The Chinese Zodiac Story: The Race to the Top of the Zodiac Rankings Rat, Ox, Tiger, Rabbit, Dragon, Snake, Horse, Goat, Monkey, Rooster, Dog, and Pig are the 12 Chinese zodiac signs. Each sign is named after an animal, and each animal is distinct in its own way. The zodiac has been used by many cultures around the world as a tool for predicting someone's life path or destiny.
The traditional Chinese zodiac consists of twelve 30-year cycles that divide the human lifespan into twelve equal parts. During these periods, people are supposed to address certain issues in their lives. For example, the rat is said to be ambitious but lacks focus, while the pig is happy but ignorant. The zodiac cycle ends when it comes time to change the sign on your birth certificate; you will now have the opportunity to make a fresh start.
Modern predictions based on the traditional system use a computer program to generate random numbers corresponding to each sign. All together there are 12 Rats, 12 Oxs, 12 Tigers, etc. The idea is that if you were to begin again at the bottom of the ladder with a new sign, you would eventually reach the top.
In reality, however, most people don't move up through the zodiac rankings; instead they stay put and just replace one animal with another from the same column.
The Chinese zodiac, known as Sheng Xiao or Shu Xiang, has 12 animal signs, which are listed in the following order: Rat, Ox, Tiger, Rabbit, Dragon, Snake, Horse, Sheep, Monkey, Rooster, Dog, and Pig... What exactly is the Chinese Zodiac?
|Zodiac Animal||Chinese Name||Recent Years|
|Dog||狗 (gǒu)||1934, 1946, 1958, 1970, 1982, 1994, 2006, 2018, 2030, 2042|
Everyone in Japan recognizes the twelve Chinese Zodiac animals: the Rat, the Ox, the Tiger, the Rabbit, the Dragon, the Snake, the Horse, the Sheep, the Monkey, the Rooster, the Dog, and the Boar (or Pig). In addition, together with the twelve animals, there is a tradition of adding an element to each character. The elements are: wood for the Rat, the Ox, and the Tiger; fire for the Rabbit, the Dragon, and the Snake; water for the Horse, the Dog, and the Boar; and earth for the Sheep, the Monkey, the Rooster, and the Pig.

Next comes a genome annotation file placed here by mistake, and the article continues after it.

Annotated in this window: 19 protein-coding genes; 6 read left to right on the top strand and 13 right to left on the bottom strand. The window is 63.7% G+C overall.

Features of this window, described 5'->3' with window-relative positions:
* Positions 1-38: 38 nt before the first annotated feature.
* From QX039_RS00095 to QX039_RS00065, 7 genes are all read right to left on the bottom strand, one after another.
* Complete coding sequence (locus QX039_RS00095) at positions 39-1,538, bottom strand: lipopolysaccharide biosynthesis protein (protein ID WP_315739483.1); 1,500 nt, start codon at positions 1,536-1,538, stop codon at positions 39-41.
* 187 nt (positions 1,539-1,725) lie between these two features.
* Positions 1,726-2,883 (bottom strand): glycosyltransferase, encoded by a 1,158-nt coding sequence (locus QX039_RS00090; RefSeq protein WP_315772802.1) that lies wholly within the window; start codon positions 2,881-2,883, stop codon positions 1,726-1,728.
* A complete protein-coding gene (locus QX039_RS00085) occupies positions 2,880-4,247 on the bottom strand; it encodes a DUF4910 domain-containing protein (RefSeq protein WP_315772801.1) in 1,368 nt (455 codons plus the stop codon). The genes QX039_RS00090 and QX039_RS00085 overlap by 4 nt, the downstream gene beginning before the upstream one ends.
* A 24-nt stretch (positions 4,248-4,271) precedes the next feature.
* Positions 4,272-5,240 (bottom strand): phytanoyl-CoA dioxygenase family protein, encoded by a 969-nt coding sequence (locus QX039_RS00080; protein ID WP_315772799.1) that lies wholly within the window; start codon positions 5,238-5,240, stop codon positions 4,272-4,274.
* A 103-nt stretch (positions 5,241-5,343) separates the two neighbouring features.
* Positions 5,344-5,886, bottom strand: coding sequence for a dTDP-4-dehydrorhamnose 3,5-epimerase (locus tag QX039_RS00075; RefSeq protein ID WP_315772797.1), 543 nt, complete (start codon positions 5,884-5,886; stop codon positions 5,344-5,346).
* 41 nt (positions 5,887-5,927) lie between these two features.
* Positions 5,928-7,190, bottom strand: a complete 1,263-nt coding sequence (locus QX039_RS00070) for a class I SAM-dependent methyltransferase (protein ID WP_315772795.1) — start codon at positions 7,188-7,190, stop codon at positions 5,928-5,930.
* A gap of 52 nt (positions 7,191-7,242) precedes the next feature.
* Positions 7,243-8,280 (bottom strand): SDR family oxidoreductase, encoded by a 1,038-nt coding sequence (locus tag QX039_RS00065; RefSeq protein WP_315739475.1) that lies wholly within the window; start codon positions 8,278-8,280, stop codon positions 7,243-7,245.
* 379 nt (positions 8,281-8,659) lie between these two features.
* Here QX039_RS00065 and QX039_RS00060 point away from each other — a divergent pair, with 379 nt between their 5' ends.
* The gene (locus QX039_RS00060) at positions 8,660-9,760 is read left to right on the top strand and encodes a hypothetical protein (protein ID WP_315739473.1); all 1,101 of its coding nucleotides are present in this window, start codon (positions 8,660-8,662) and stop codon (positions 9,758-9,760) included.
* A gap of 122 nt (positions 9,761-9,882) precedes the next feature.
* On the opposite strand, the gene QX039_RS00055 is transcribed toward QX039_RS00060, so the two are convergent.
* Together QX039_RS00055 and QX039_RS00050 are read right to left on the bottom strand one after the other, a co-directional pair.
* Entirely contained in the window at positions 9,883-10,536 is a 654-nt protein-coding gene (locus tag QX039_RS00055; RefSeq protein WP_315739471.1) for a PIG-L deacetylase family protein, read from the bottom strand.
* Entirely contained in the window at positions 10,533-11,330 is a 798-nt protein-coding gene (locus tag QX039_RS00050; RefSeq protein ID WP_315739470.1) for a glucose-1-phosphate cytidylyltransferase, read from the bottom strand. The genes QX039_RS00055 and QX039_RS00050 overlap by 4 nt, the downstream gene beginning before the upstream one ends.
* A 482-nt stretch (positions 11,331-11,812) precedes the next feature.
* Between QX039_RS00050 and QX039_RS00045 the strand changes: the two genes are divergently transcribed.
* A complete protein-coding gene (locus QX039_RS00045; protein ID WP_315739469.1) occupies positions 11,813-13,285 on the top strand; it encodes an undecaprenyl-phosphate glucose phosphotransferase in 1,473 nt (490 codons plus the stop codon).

In Japanese culture, it is common practice to include the animal of the year in names of objects, events, and people. This is called "zodiac naming" or "animal naming". For example, the car belonging to the driver who was born in the Rat year was called "Ratman's Car" by its owner.
Also, some companies have adopted this custom. For example, the annual report of Nintendo shows the following animal names: the Rat for 1971, the Ox for 1972, and so on. In addition, the video game manufacturer Square has also used this method to identify their products. They call them "the seed of happiness for the Rat, the root of joy for the Ox, and so on."
The 12 Chinese horoscope animals are, in ascending order, Rat, Ox, Tiger, Rabbit, Dragon, Snake, Horse, Goat, Monkey, Rooster, Dog, and Pig. The year 2019 is the Year of the Pig. What are the animal signs of the Zodiac? The Rat was first, followed by the Ox, Tiger, Rabbit, Dragon, Snake, Horse, Sheep, Monkey, Rooster, Dog, and Pig. As a result, we have 12 indications today. Are there any other animals in addition to these 12? Yes, there are 13 animals in Chinese astrology. They are the Rat, Ox, Tiger, Rabbit, Dragon, Snake, Horse, Goat, Monkey, Rooster, Dog, Pig, and Boar.
In Western astrology, the Rat was replaced with the Lion because of the image of strength associated with the Rat. The Ox was replaced with the Ram because of the similarity in shape and size between an Ox and a Ram. The Tiger was replaced with the Unicorn because of the association of purity and innocence with this sign. The Rabbit was replaced with the Sparrow because rabbits are seen as a symbol of fertility and new life. The Dragon was replaced with the Eagle because Eagles are considered to be a very powerful bird. The Snake was replaced with the Scorpio because both snakes and Scorpios are known for their secretive nature. The Horse was replaced with the Donkey because horses are used as transportation while donkeys are used as work animals. The Goat was replaced with the Ape because goats are often seen as foolish animals while apes are regarded as intelligent beings.